Four billion people still have no internet access. Astranis is here to change that.
We are building the next generation of internet satellites.
Internet satellites are as big as double-decker buses and cost hundreds of millions of dollars to build and launch.
As a result, it only makes economic sense to place legacy satellites over population centers.
Astranis improves access to internet connectivity by making smaller and more powerful satellites at a fraction of the cost.
This approach allows us to build our satellites in 12-18 months, about five times faster than our competitors.
MicroGEO: Our first production satellite
DESIGNED FOR geostationary orbit (GEO)
Operates for ten years in GEO, 35,786 km away from Earth
POWERED BY A SOFTWARE-DEFINED RADIO
Re-programmable radio, even in orbit
20x SMALLER THAN LEGACY SATELLITES
At a wet mass of ~350 kg, far simpler and cheaper to launch
OUR FIRST MISSION
We will triple the satellite internet capacity of Alaska.
Thirty-nine percent of Alaskans don't have reliable access to internet— the highest rate of any U.S. state — and thousands live with no access at all. We're working to change that with an incredible partner, Pacific Dataport, Inc.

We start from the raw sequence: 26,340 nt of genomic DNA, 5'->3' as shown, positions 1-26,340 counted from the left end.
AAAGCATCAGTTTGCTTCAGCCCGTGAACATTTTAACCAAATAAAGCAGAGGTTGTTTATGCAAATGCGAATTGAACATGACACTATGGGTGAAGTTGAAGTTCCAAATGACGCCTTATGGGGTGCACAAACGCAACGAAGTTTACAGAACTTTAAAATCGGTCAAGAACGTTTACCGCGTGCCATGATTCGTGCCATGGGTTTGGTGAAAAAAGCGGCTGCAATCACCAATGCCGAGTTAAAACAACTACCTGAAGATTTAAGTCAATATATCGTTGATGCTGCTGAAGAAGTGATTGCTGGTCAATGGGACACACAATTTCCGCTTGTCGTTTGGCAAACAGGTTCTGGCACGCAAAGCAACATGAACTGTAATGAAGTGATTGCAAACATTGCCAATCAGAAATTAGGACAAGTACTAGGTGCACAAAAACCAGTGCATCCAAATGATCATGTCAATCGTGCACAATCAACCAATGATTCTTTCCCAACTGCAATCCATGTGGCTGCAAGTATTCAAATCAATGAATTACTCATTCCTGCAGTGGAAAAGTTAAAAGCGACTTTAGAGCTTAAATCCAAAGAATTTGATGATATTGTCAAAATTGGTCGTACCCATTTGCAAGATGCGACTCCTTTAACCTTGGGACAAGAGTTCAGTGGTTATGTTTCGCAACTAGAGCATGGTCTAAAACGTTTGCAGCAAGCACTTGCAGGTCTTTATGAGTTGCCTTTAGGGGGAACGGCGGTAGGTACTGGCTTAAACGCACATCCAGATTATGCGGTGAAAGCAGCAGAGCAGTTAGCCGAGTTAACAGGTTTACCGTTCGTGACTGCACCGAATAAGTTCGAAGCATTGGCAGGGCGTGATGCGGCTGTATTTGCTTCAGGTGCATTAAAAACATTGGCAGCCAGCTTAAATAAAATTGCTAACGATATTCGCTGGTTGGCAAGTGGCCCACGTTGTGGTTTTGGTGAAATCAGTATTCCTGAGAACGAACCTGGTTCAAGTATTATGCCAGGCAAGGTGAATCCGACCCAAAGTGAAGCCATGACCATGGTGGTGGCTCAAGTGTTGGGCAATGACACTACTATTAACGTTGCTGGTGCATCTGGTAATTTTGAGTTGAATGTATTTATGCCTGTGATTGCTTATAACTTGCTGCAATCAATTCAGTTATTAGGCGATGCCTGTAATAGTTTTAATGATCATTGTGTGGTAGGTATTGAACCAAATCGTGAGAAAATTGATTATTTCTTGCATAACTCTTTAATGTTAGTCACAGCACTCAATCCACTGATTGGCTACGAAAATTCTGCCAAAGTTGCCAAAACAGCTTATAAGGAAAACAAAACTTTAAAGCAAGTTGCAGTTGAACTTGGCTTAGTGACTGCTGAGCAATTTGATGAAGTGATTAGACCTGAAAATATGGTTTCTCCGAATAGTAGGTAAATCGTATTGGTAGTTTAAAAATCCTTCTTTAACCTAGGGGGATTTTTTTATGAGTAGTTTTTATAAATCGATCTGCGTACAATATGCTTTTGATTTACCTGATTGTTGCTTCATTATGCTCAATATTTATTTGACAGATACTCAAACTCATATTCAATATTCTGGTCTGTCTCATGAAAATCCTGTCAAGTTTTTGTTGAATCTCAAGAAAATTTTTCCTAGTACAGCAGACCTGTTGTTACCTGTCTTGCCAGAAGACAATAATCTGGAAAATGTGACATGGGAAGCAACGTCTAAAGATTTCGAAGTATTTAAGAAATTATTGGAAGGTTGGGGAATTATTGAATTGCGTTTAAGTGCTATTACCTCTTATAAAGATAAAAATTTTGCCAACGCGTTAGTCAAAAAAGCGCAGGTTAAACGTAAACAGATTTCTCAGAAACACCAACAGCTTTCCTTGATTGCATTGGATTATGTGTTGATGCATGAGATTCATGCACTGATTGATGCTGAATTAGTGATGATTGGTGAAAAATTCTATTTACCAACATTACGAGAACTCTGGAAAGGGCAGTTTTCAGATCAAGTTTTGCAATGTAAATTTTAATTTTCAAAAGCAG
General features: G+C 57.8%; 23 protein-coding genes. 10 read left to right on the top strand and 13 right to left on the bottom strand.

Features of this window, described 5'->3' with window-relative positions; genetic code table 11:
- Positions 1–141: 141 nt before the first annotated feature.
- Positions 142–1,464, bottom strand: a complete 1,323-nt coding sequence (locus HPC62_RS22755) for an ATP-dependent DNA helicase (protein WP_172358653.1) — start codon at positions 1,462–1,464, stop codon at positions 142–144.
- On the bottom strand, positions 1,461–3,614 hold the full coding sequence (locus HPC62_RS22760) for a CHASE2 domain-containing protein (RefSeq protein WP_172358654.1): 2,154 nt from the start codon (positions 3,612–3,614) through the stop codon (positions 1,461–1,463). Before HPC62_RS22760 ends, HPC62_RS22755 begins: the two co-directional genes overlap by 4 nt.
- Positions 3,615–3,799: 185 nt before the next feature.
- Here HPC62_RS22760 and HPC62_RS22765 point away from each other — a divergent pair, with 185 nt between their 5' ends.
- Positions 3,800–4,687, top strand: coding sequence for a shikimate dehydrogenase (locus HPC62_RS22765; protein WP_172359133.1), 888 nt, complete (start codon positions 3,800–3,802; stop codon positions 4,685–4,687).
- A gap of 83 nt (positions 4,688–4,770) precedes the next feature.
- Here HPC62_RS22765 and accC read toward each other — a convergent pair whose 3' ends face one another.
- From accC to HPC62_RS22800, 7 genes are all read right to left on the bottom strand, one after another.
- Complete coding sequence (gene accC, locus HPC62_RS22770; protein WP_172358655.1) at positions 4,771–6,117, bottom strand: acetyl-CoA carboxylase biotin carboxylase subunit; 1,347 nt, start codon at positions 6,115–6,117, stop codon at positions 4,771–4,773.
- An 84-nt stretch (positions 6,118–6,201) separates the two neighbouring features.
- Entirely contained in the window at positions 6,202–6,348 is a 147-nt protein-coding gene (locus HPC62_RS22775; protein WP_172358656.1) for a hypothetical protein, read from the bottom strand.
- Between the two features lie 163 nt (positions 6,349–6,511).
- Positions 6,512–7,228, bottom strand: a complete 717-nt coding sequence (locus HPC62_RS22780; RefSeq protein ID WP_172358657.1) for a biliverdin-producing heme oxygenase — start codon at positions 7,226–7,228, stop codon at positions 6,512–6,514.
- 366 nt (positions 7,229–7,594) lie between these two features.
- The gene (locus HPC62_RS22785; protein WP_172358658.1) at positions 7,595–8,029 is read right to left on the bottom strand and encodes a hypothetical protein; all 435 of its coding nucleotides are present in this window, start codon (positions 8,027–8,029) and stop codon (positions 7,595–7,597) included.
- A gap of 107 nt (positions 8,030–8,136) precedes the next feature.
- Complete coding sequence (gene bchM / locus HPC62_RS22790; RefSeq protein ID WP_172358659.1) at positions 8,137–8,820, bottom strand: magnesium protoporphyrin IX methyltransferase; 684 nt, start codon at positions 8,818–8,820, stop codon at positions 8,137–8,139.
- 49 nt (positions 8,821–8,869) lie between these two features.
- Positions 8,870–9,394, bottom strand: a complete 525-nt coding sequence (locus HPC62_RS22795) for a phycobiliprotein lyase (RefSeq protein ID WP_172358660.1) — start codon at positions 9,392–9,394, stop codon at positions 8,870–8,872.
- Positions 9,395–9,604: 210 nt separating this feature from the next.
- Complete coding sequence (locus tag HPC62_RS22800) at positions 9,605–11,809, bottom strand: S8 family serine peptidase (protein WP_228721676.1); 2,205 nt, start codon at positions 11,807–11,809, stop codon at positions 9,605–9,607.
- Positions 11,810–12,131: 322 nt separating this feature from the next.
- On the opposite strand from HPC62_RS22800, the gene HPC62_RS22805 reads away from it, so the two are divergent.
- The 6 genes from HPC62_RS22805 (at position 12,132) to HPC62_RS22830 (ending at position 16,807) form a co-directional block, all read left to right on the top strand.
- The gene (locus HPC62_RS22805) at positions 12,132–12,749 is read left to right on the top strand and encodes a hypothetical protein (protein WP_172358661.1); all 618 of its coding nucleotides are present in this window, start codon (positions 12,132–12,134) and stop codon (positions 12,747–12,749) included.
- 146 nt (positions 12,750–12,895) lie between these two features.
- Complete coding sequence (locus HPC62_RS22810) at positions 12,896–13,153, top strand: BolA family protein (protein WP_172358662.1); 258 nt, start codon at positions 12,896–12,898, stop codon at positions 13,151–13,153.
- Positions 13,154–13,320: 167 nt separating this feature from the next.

Astranis in the News
Astranis raises $90 million Series B
Fortune: "The new funding will help Astranis deploy its first satellite, already contracted to provide Internet service in Alaska, as well as funding further growth..."
TechCrunch: "...Series B round led by Venrock, with a sizeable contribution by... Andreessen Horowitz."
Wall Street Journal Pro: "Since it was founded in 2015, Astranis has raised $108 million in funding, consisting of $58 million in equity and $50 million in debt."
Former NASA administrator Dan Goldin to chair Astranis's Technical Advisory Board
SpaceNews: "Astranis announced Sept. 17 that Goldin will chair the company’s new technical advisory board."
BusinessWire: "Administrator Goldin was the longest-serving NASA Administrator in NASA’s storied history."
MicroGEO satellite passes thermal-vacuum testing
TechCrunch: "[Astranis tested] all the way from 150 degrees Fahrenheit to -180 degree Fahrenheit... that is incredibly impressive."
Astranis CEO John Gedmark: "This is the single largest technical de-risking milestone for this product and for our first commercial program."
Why we helped a student satellite get to space
Astranis CEO John Gedmark: "My co-founder Ryan McLinko and I... met in 2006 through SEDS — Students for the Exploration and Development of Space. That’s why Astranis partnered with Nanoracks and SEDS to create the SEDS SAT-2 competition, which will help a new generation of students build something that will actually fly in space."
Astranis secures SpaceX Falcon 9 launch
Forbes: "Astranis selects SpaceX to launch its first commercial satellite"